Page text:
The answer to all of the above questions: No.

So, Sierra Club, call some other writer your new Rachel Carson. I’ll be erasing your endorsement from my website.

And take back these words, penned by your own fierce and uncorruptible founder, John Muir, that have hung for years by my writing desk:

Climb the mountains and get their good tidings. Nature’s peace will flow into you as sunshine flows into trees. The wind will blow their own freshness into you, and the storms their energy, while cares will drop off like autumn leaves.

There is no peace in the mountains and hills over the Marcellus Shale. No glad tidings. The forests of Pennsylvania are filled with chainsaws, flares, drill pads, pipelines, condensers, generators, and the 24/7 roar of compressor stations. The wind that blows east from the gas fields carries toluene, benzene, and diesel exhaust. Sunshine turns it all into poisonous ozone. Storms send silt into trout streams from denuded hillsides and cause good people to lie awake at night, worried about overflowing impoundment pits full of neurotoxic chemicals and overturned frack trucks full of carcinogens.

Even now, plans are being laid to transport 88.2 million gallons of liquid propane and butane to caverns that lie beneath the idyllic New York lakeshore where my ten-year-old son was born. (“This transaction is yet another example of the successful execution on our plan to build an integrated natural gas storage and transportation hub in the Northeast,” says the company called Inergy.) When you tramp through the fields and forests where I live—40 percent of the land in my county is leased to the gas industry—cares don’t drop off like autumn leaves. They accumulate like convoys of flowback fluid laced with arsenic, radium, and barium with no place, no place to go.

And, yes, they are fracking in Rachel Carson’s beloved Allegheny County, too.

The hard truth: National Sierra Club served as the political cover for the gas industry and for the politicians who take their money and do their bidding. It had a hand in setting in motion the wheels of environmental destruction and human suffering. It was complicit in bringing extreme fossil fuel extraction onshore, into our communities, farmlands, and forests, and in blowing up the bedrock of our nation. And I can’t get over it.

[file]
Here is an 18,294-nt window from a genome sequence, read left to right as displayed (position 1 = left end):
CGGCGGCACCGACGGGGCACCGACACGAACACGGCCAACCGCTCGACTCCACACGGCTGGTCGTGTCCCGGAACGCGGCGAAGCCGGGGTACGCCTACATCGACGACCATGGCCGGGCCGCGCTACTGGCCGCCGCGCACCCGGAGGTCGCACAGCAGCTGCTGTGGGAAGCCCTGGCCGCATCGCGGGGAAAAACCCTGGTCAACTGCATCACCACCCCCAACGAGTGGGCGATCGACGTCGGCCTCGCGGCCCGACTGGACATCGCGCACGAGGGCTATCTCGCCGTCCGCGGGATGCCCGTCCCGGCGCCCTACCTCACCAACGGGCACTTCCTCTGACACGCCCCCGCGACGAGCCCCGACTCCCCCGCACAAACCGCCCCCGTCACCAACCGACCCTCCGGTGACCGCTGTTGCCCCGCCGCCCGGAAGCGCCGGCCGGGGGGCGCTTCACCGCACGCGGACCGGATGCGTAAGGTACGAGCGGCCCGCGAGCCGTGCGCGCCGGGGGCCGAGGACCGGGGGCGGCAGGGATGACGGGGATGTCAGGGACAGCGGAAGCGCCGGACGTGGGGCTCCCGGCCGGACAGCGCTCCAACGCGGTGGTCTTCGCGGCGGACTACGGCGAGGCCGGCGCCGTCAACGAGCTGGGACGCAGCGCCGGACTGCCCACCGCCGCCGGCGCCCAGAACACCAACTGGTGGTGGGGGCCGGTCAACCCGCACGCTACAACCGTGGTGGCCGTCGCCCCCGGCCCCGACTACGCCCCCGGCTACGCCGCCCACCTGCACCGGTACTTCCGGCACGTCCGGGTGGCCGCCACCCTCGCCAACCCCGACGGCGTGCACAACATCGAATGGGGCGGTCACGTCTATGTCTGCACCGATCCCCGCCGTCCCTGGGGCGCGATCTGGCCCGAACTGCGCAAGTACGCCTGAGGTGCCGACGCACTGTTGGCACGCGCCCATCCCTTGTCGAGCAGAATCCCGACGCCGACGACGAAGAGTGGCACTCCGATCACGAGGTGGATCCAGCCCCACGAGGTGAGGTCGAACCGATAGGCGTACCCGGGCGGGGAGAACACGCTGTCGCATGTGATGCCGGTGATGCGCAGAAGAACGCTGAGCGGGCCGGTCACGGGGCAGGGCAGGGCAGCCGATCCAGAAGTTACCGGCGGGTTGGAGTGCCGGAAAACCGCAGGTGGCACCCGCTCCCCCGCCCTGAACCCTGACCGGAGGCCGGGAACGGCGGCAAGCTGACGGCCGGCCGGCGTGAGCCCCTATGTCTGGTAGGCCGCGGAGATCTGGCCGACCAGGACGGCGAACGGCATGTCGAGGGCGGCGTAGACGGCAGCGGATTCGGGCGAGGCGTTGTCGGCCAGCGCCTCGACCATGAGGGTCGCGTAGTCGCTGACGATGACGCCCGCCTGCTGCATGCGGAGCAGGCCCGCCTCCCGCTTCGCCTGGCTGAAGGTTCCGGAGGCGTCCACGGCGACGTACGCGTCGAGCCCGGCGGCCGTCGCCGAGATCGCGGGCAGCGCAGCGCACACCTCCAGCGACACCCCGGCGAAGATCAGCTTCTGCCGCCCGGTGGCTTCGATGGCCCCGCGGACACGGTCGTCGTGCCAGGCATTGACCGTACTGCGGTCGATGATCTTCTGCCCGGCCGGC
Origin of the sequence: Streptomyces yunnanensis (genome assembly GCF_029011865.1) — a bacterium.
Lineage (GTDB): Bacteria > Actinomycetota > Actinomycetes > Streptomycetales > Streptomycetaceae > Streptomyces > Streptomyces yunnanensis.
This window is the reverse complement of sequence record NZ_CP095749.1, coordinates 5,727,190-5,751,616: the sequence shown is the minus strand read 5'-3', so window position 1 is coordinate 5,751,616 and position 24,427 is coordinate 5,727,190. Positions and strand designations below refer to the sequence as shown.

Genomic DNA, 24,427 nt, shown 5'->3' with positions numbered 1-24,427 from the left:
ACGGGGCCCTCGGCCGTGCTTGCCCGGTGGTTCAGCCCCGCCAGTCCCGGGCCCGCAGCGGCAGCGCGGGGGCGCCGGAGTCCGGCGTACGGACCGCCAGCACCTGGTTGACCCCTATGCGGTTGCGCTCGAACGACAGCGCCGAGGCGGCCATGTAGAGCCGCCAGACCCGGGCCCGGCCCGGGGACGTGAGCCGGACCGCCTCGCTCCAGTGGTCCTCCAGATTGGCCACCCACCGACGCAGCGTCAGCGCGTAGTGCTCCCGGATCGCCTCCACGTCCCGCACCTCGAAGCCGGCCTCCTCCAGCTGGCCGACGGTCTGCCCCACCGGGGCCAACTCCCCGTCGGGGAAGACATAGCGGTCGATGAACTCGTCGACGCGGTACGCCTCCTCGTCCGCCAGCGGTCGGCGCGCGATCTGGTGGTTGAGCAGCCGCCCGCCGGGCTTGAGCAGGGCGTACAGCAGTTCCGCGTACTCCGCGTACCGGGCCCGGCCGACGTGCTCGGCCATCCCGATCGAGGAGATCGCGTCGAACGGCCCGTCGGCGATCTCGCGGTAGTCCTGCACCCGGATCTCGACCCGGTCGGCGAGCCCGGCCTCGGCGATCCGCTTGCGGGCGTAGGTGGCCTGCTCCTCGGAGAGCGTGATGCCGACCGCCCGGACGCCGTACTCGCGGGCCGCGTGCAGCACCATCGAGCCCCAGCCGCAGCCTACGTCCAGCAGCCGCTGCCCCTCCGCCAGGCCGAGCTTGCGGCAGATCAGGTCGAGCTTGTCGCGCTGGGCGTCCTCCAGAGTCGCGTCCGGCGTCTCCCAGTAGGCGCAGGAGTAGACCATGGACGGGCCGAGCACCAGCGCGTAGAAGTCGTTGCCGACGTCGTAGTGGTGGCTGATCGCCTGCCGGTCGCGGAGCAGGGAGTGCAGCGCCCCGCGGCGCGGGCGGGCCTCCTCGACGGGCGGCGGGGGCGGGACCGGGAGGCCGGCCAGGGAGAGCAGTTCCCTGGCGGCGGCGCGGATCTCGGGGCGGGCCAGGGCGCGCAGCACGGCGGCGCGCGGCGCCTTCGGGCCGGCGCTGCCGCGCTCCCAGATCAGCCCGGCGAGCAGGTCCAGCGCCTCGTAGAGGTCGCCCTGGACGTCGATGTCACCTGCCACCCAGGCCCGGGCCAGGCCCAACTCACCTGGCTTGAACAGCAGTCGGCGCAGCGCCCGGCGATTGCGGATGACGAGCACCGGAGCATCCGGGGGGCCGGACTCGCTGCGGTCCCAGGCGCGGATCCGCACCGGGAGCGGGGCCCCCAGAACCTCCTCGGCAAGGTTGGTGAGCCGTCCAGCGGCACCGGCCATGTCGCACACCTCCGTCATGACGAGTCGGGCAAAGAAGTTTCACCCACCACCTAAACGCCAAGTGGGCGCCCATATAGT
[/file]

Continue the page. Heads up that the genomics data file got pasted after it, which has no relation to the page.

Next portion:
So, here are some parting words from the former new Rachel Carson.

The path to salvation lies in reparations—not in accepting praise for overcoming the urge to commit the same crime twice. So shutter your doors. Cash out your assets. Don a backpack and hike through the gaslands of America. Along the way, bear witness. Apologize. Offer compensation to the people who have no drinkable water and can’t sell their homes. Whose farm ponds bubble with methane. Whose kids have nosebleeds and mysterious rashes. Write big checks to the people who are putting their bodies on the line in the fight to ban fracking, and to the grassroots groups that are organizing them.

Finally, go to Washington and say what the Sierra Club should have said in 2007: Fracking is not a bridge to the future. It is a plank on which we walk blindfolded at the point of a sword. There is no right way to do it. And the pirates are not our friends.


Sandra Steingraber

So, yeah. Fuck you, Sierra Club.

Not vegan related in any way, but, c’mon, what the fuck?


In New York City, they are banning terms like ‘dinosaur’, ‘terrorism’, ‘birthday’, and ‘Halloween’. Why? Because those terms may damage children’s fragile eggshell minds, or something.

Kids that were raised as creationists may be upset about talking about dinosaurs. Halloween may imply paganism. Birthdays may upset Jehovah Witnesses.

But… its not about censorship, apparently.

No, what its about is dumbing down our kids even more. Education in this country is already a fucking joke, lets make it funnier?


Oh, and:

On Drugs

Posted: January 10, 2012 in news, politics, rant
Tags: , , , , ,

Drugs are bad.
Drug laws are worse.
The Drug War is evil.

I have not always been drug free, I experimented with pot and a little acid in high school. I smoked cigarettes for damn near fifteen years. I used to drink like a fish, hell, I once drank ninety days in a row with my former roommate, just to see if I could. Do I regret any of that? Probably the cigarettes and the alcohol. To this day, I get momentary cravings for tobacco, before I catch myself and call myself stupid for even thinking of it. Once an addict, always an addict, I guess. I drink coffee, but on the days I abstain (usually by just plain forgetting to make it) I don’t suffer withdraws. I usually just end up drinking more water that day, for whatever reason. To paraphrase a conversation Ian MacKaye had once:

“My friend says caffeine is a drug.”
“Oh. Tell your friend fuck you.”